A Cocktail of Cocktails (?)

On 10/26/14, the world lost a young baseball superstar of great promise, Oscar Taveras. Baseball fans learned of this tragic loss during the 2014 World Series, when it was announced over the air.

Shocked and in disbelief from this unexpected, terribly sad news, I needed a drink to sit back, take in the news and reflect on young Oscar and his saddened families (both his real family as well as his Cardinals family). Too saddened and shook to worry about mixing up a drink from ground zero, I just took the little bit of pre-mixed Manhattan I had already on hand and added cognac to it to make it a better-sized drink. Although the “technique” was unorthodox, the result was certainly tasty. Which begs the question…

Although the excuse for this concoction of mine was due to my lack of motivation to mix a drink from scratch, has anyone ever seen this technique in use before? Perhaps not just a Manhattan plus the addition of one other spirit (like mine was), but maybe two or three complete cocktails put together – A cocktail made of a combo of other cocktails? A “cocktail of cocktails”, so to speak.

I’d be interested to know.

Either way, at the end of the day, we’ll miss Oscar Taveras, and I hold his family and friends and his memory in my heart. This sad excuse for a drink is dedicated to the memory of Oscar Taveras, a tragic loss for St. Louis and the game of baseball…

1 part Manhattan
1 part cognac

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Pimm’s Cup

I really enjoy a good Pimm’s Cup. So much so, that I really should find myself drinking them much more often than I do.

Oddly enough, I usually find myself enjoying them on the most American of holidays… 4th of July, Labor Day, etc. Mainly I guess because these holidays are summer ones where I find myself kicking back on the porch without a care in the world (other than the St. Louis heat and humidity).

However, I usually do feel a bit weird drinking these on the 4th of July for instance. Oh well, they’re a great summertime refresher, so who really cares about tradition and what’s proper anyway, right?

A 2014 Independence Day Pimm’s Cup

2oz Pimm’s No.1
1/2oz lemon
A couple ounces of ginger ale
Garnish w/ a cucumber

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A 2014 Labor Day Pimm’s Cup

2oz Pimm’s No. 1
1/4oz lemon over ice
A bit of ginger ale
A cucumber garnish

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And what a Pimm’s Cup looks like when for some reason, you forget that a Pimm’s Cup has Pimm’s in it and accidentally use gin instead. It’s actually not a bad drink, and I wouldn’t object to someone handing me one.

2oz gin
1/4oz lemon
A bit of ginger ale
A cucumber garnish

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Fernet Branca’s Cocktail of the Week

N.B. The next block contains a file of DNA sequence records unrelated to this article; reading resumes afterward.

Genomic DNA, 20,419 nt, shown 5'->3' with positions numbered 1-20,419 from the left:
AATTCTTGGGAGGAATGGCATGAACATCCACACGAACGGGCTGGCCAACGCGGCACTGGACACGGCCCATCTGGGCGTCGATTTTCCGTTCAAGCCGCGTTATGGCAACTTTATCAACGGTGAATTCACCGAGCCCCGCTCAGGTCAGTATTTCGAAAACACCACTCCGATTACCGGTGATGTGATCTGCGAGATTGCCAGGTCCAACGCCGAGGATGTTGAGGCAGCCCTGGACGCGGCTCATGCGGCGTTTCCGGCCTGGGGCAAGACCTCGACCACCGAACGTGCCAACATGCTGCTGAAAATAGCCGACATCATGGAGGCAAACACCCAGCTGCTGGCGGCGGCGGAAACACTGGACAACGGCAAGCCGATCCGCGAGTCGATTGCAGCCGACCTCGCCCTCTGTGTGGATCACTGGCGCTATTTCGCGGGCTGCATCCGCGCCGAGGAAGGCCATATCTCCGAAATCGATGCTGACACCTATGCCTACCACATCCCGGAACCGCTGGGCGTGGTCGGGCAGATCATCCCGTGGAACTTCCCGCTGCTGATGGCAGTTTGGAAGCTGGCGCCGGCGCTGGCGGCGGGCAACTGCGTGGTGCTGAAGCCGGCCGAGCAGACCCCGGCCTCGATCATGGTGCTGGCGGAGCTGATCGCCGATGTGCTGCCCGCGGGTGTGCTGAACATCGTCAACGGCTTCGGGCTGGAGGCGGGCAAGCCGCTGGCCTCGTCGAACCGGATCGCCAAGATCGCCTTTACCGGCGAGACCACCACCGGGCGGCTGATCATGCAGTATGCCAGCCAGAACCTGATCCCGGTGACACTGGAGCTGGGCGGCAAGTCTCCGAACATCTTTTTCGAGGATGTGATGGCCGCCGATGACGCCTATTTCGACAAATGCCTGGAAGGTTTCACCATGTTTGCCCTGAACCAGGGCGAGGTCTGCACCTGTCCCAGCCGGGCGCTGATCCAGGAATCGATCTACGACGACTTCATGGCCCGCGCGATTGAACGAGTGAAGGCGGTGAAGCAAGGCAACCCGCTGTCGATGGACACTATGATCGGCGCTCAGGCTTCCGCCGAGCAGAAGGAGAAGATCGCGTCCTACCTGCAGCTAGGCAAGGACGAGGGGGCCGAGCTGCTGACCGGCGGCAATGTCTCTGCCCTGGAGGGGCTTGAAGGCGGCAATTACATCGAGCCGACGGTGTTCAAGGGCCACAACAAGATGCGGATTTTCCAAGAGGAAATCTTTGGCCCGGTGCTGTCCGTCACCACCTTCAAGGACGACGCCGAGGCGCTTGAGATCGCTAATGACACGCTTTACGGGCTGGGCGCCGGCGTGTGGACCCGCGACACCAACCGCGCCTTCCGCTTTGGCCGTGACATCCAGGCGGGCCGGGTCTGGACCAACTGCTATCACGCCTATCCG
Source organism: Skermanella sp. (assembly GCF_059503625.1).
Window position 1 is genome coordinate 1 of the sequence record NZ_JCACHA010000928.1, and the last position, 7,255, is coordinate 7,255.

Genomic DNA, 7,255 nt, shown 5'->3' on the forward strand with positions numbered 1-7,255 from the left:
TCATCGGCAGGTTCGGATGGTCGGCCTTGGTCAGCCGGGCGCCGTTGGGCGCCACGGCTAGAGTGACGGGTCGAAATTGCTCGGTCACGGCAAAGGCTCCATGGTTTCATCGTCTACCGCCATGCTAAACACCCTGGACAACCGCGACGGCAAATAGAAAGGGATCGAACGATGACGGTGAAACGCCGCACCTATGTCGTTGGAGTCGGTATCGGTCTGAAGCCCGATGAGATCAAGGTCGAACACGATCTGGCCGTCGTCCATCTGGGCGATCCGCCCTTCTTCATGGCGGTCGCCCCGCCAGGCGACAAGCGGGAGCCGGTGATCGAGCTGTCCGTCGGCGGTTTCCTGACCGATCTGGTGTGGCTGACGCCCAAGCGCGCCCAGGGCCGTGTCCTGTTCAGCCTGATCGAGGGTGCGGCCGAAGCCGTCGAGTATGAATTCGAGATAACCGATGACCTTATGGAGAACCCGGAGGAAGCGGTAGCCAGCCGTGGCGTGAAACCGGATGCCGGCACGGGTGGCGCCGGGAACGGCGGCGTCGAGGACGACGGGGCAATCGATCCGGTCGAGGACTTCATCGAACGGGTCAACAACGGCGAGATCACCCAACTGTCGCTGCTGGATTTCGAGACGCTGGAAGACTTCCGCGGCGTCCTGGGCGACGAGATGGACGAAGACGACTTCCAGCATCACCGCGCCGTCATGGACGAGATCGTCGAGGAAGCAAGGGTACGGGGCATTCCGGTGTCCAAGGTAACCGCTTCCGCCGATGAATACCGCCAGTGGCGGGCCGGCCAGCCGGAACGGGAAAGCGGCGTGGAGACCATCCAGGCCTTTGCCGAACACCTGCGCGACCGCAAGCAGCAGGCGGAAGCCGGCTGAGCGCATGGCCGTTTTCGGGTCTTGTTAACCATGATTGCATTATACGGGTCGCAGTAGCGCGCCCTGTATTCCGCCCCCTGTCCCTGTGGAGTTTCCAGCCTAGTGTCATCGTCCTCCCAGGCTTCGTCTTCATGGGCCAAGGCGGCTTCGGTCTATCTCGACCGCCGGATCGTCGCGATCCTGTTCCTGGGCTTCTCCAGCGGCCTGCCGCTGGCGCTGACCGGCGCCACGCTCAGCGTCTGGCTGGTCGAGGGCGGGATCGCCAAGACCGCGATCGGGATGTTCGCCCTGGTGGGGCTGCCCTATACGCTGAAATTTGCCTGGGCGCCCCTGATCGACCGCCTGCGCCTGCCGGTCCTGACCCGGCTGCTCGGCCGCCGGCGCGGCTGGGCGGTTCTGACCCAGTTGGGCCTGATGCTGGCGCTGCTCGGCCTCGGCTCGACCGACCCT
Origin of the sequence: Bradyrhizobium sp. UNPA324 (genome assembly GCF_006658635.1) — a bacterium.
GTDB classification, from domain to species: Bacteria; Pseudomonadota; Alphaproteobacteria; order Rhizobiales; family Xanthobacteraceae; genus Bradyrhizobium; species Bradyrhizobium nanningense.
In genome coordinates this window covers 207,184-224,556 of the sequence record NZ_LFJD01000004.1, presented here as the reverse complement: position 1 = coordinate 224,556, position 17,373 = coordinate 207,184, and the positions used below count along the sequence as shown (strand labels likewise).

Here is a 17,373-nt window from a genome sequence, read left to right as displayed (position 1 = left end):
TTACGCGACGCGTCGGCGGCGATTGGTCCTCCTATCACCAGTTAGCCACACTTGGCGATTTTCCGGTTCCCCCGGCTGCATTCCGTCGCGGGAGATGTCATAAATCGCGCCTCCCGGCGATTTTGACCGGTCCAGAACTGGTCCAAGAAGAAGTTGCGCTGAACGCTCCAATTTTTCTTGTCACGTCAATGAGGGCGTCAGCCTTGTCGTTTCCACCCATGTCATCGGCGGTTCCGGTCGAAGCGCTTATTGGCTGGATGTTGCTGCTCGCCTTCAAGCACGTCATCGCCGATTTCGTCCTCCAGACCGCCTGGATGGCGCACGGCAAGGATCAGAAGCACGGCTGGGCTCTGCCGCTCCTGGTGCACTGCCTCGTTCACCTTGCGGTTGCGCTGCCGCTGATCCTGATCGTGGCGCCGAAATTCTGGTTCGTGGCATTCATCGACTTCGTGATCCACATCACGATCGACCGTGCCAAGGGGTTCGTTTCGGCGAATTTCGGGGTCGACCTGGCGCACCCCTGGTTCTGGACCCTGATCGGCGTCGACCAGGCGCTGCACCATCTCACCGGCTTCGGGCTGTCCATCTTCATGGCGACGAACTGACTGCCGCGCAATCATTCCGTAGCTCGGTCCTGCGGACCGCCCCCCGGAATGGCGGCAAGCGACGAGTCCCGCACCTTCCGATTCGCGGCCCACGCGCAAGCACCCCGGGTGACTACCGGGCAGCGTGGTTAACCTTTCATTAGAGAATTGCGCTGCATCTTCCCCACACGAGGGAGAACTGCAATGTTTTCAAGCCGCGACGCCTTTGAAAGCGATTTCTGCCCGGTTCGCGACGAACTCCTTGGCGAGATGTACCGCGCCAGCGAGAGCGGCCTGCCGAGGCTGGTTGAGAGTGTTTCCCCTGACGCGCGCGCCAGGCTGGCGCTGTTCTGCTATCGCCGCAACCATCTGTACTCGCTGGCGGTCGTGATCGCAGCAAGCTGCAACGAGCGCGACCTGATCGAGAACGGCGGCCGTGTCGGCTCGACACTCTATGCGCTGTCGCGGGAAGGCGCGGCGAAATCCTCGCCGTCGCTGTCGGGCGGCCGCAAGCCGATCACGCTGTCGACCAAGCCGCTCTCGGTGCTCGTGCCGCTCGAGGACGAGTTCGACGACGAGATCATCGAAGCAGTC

In February of last year, I was contacted by Fernet Branca, and asked if I’d like to be featured as one of their “cocktails of the week” on their social media sites. Obviously, I jumped at the opportunity! I came up with this variation of a drink I’d created almost a year earlier called “The Little Man”. With this variation, I emphasized the Italian origin of the famous amaro digestif, with the name “The Ragazzino”.

The Ragazzino

1.5oz Still 630 rye whiskey
3/4oz lemon
1/2oz Fernet Branca
3 dashes simple syrup
1 dash orange bitters
1 dash lavender bitters
shake/strain
garnish w/ an orange twist

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Ferguson, MO

This past year has been a trying one for St. Louis and specifically our neighboring suburban town of Ferguson.

With everything that’s happened in the area and the social unrest it led to, it also led to unrest in the minds of everyone who loves our town. It caused many of us to examine ourselves and our city, and recognize and embrace how much better we can strive to become.

Despite the positive outcome these unfortunate circumstances will hopefully result in, i.e. a better, more united St. Louis, I think you’d be hard-pressed to find someone who would disagree that St. Louis could use a stiff drink.

That is why I created this drink during the peak of the unrest, back in September of 2014.

A “Ferguson

2oz brandy
1/2oz Cherry Heering
2d Fortune Teller Bar lemon hopped bitters
Stir with ice, then strain or serve over a large ice cube
Garnish with an orange twist

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The Risky Lives of Elegant Cocktail Glasses

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Two of My Favorite Drinks

They’re like twins… sometimes hard to tell apart, but definitely different.

A “1794” cocktail

2 parts rye whiskey
1 part Italian vermouth
1 part Campari

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A “Boulevardier”

Equal parts rye whiskey, Campari and Italian vermouth.

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Death & Co.

One of my favorite cocktail books from 2014 was the book of NYC’s Death & Co. Not only is it a gorgeous book with superior drink recipes, the drinks are also refreshingly unique. This book opened my eyes to making drinks with multiple base spirits. Some drinks with both rye and brandy, other drinks with one type of calvados and another type of apple brandy.

Little Sparrow